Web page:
The Iraqi Albatross
1998 News of the Nation
Us. foreign policy was dominated in 1998 by continued difficulties with Iraq. On Nov. 13, 1997, Iraq expelled the American members of the U.N. inspection team mandated to determine whether Iraq had destroyed its nuclear, biological, and ballistic weapons. Under the 1991 Gulf War cease-fire resolution, the U.N. had agreed not to lift sanctions until Iraq's full compliance had been verified.
As the inspection standoff stretched over months, the U.S. began a military build-up in the Gulf. In Feb. 1998 U.N. Secretary-General Kofi Annan brokered a peaceful solution, but in its aftermath, Baghdad continued to impede inspections, finally putting a complete halt to them in Aug. 1998. A number of countries condemned the U.S.'s inflexibility on sanctions, which they saw as responsible for the appalling humanitarian crisis in Iraq. The United States, however, faulted President Saddam Hussein for his own people's misery—he had only to comply with the U.N. agreement to end their suffering.
Although repeatedly frustrated with the U.N.'s seemingly oversolicitous attitude toward Iraq, after the August standoff the U.S. opted for diplomatic arm-twisting instead of a military solution. In September the U.N. Security Council unanimously affirmed that there would be no talk of lifting sanctions without U.N. inspections. Yet the brief solidarity the U.S. felt with the U.N. faded when no progress occurred and Hussein resumed his defiant shell game.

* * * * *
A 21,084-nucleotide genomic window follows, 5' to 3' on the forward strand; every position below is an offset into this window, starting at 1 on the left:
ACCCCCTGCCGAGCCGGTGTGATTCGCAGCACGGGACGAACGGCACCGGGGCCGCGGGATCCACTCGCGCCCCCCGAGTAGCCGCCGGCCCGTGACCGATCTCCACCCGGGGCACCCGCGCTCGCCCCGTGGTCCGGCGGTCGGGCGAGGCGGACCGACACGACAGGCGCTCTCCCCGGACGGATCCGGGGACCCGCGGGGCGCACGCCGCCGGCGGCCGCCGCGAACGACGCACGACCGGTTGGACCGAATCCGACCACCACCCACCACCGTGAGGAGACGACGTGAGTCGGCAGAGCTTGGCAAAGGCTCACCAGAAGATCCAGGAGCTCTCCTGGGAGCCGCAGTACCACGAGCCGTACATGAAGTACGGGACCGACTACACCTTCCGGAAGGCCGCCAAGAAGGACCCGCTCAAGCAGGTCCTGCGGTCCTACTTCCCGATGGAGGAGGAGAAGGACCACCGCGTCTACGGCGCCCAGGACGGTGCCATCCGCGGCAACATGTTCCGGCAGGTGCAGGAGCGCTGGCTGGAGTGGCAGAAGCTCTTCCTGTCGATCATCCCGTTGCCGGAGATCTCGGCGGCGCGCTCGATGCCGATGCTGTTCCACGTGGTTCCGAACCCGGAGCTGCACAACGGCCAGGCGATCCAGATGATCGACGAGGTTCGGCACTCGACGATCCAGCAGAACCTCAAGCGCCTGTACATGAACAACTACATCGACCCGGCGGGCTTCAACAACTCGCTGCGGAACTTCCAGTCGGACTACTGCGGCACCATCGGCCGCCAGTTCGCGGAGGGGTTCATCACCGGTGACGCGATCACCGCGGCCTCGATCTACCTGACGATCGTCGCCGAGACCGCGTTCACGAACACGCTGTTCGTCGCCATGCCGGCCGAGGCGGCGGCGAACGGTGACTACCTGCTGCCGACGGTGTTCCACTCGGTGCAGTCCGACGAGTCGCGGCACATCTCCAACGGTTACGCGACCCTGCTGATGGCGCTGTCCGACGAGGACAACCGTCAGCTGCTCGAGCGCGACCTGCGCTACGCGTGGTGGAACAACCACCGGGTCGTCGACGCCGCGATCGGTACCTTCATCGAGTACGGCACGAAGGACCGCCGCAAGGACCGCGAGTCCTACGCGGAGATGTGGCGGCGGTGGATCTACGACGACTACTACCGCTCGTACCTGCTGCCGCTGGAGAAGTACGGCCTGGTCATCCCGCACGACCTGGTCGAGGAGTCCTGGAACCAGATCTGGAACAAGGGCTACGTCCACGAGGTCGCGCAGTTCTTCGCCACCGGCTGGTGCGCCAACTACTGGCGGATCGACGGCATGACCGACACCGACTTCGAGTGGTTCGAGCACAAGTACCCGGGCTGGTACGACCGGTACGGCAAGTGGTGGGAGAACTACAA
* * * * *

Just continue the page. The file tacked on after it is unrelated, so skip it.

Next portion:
On Oct. 31 the United States and Britain threatened Iraq with the possibility of a military strike if it did not begin cooperating. On Nov. 14 Iraq agreed to unconditional cooperation with the U.N. inspectors, and the United States and Britain called off planned military action. But on Dec. 15, chief U.N. weapons inspector Richard Butler reported that Iraq had not lived up to its promise to cooperate. The following day the United States and Britain began four days of air strikes, which ended on Dec. 19, the day before the Islamic holy month of Ramadan began. The attacks focused on command centers, missile factories, and airfields—targets that the Pentagon believed would damage Iraq's weapons stores.
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